Climate change, structural drags on the global economy, data privacy, artificial intelligence and a potential nuclear renaissance. These are the major trends that will inevitably shape the future over the next five years, says Erik Peterson, partner and managing director at Kearney.
Reflecting on Kearney’s recent Global Trends Report, Peterson encouraged students to look beyond today’s headlines and offered insights to help them successfully navigate the business operating environment set to be impacted by these trends during the Distinguished Speakers in International Business Series (DSS) hosted by the Center for Global Business at the University of Maryland’s Robert H. Smith School of Business on Monday, Feb. 6, 2023.
“Business leaders need to cover their immediate issues every single day,” said Peterson. “But the real authentic strategic leaders among them have the capacity to be looking way ahead and positioning themselves, their organizations and their cultures.”
During last year’s discussion, Peterson highlighted quantum computing, rises in water dislocation and the increasing prevalence of central bank digital currencies (CBDCs). Of those, water dislocation remained a part of this year’s conversation on climate change, which Peterson said was one troubling sign among issues of soil erosion, desertification and others.
What is encouraging, however, is the amount of consideration and financial commitment toward combating climate change, especially as it pertains to environmental, social and governance (ESG) investments.
“I can tell you as a management consultant these days if you're not thinking hard about ESG then you're going to be left behind,” said Peterson. “The fact of the matter is that Kearney and all of our competitors are working hard now to take the high ground in this space, and the same is true with countries.”
The direction of the global economy is quite uncertain as well. According to the IMF World Economic Outlook, from the beginning of the century to 2019 the average economic growth was roughly 3.8%, signifying potential economic drags heading into the future.
More recent data from the Federal Reserve reflects some optimism moving forward with inflation coming down. According to Peterson,“, we may see inflation drop down to 4.3% from 6.6% this year.”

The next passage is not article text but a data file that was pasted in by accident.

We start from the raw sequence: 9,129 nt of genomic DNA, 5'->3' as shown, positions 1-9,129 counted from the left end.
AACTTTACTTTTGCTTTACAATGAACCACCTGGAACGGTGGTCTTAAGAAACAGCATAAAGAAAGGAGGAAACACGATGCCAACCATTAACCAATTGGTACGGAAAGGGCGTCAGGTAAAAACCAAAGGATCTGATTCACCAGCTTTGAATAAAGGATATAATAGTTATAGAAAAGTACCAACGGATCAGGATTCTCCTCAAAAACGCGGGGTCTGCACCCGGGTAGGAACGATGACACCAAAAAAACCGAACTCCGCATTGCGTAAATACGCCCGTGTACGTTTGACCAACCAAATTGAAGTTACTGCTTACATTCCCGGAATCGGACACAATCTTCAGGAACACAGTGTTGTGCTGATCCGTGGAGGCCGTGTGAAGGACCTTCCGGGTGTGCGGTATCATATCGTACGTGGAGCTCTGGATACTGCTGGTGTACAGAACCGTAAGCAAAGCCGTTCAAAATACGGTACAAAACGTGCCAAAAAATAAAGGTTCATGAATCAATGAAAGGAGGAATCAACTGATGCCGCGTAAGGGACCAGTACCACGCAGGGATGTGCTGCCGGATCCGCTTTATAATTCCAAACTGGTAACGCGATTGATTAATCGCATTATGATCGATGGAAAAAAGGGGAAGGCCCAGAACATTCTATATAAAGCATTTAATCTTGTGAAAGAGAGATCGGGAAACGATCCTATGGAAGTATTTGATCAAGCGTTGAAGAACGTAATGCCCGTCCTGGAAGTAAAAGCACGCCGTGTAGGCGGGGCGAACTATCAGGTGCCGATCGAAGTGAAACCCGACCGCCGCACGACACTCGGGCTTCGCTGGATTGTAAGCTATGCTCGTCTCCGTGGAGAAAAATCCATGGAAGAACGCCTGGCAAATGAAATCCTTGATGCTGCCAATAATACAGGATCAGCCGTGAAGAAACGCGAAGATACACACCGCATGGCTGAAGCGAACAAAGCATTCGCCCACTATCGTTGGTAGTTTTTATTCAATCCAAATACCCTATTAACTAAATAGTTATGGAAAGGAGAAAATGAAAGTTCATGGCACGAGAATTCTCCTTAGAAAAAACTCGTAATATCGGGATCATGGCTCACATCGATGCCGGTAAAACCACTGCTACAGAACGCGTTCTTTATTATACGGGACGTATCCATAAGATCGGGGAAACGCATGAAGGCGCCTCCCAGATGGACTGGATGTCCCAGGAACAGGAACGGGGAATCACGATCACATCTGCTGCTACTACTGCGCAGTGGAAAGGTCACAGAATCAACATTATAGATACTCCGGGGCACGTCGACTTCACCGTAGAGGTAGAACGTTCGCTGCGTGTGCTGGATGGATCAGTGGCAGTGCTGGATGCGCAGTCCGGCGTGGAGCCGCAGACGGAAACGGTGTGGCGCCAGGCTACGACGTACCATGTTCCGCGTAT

Those economic trends are extremely important to watch, especially as the world continues its shift into a global data economy. Data privacy laws will become even more relevant and those changes stand to impact businesses at every level.
“Companies really need to be extraordinarily careful in how they move, mine, process and manipulate data. Otherwise, governments across the world are going to constrain their capacity to maneuver the future. Already many of these companies have become so extraordinarily large that they'll be difficult to kind of turn back.”
Peterson thinks there’s a whole separate conversation to be had about the transition to nuclear power as an alternative to fossil fuels. With nuclear reactors becoming smaller and safer, the global nuclear power market is expected to grow roughly 1.5% per year and will be driven in particular by advances in emerging markets. Installed production is expected to increase by 10% from current levels only by the year 2027.
“All of these trends will occur in a period of ‘post-truth,’” said Peterson, “where next-generation deep fakes and artificial intelligence will create significant turbulence for corporations and governments alike.” Citing the 2022 Edelman Trust Barometer, Peterson shared that concerns over fake news or false information being used as a weapon are now at an all-time high of 76%.
“What we're seeing now is that a public that already doesn't trust the institutions around it now can't believe its own eyes. What happens when, in effect, you can't even believe what you think you see on TV?”
He said with these grand challenges, comes the potential to enact positive change, and students must now begin thinking of how they will seize that potential.
“It's not all positive to be sure, but in the end, we've always had a constellation of challenges. Even though these are different challenges from the ones that we've encountered in the past, we can do it.”
The event was supported in part by CIBE, a Title VI grant administered by the U.S. Department of Education.
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About the University of Maryland's Robert H. Smith School of Business
The Robert H. Smith School of Business is an internationally recognized leader in management education and research. One of 12 colleges and schools at the University of Maryland, College Park, the Smith School offers undergraduate, full-time and flex MBA, executive MBA, online MBA, business master’s, PhD and executive education programs, as well as outreach services to the corporate community. The school offers its degree, custom and certification programs in learning locations in North America and Asia.